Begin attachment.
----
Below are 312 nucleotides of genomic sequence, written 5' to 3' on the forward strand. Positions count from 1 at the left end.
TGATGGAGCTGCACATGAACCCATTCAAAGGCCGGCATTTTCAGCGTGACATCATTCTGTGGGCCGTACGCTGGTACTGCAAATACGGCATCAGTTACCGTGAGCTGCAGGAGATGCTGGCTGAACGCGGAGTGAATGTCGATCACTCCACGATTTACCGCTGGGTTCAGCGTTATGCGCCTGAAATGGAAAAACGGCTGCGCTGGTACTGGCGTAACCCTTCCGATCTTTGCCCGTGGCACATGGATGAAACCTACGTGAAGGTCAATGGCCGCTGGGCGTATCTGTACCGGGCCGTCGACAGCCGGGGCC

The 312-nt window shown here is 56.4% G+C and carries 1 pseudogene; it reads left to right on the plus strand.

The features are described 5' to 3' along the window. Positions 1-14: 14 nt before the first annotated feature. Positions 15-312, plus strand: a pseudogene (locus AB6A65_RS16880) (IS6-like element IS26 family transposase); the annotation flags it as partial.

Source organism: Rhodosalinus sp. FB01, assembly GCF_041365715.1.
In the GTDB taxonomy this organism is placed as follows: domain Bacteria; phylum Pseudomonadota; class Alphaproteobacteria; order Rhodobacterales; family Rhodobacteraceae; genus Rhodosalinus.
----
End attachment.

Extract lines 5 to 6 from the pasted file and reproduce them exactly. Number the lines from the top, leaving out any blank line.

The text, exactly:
Source organism: Rhodosalinus sp. FB01, assembly GCF_041365715.1.
In the GTDB taxonomy this organism is placed as follows: domain Bacteria; phylum Pseudomonadota; class Alphaproteobacteria; order Rhodobacterales; family Rhodobacteraceae; genus Rhodosalinus.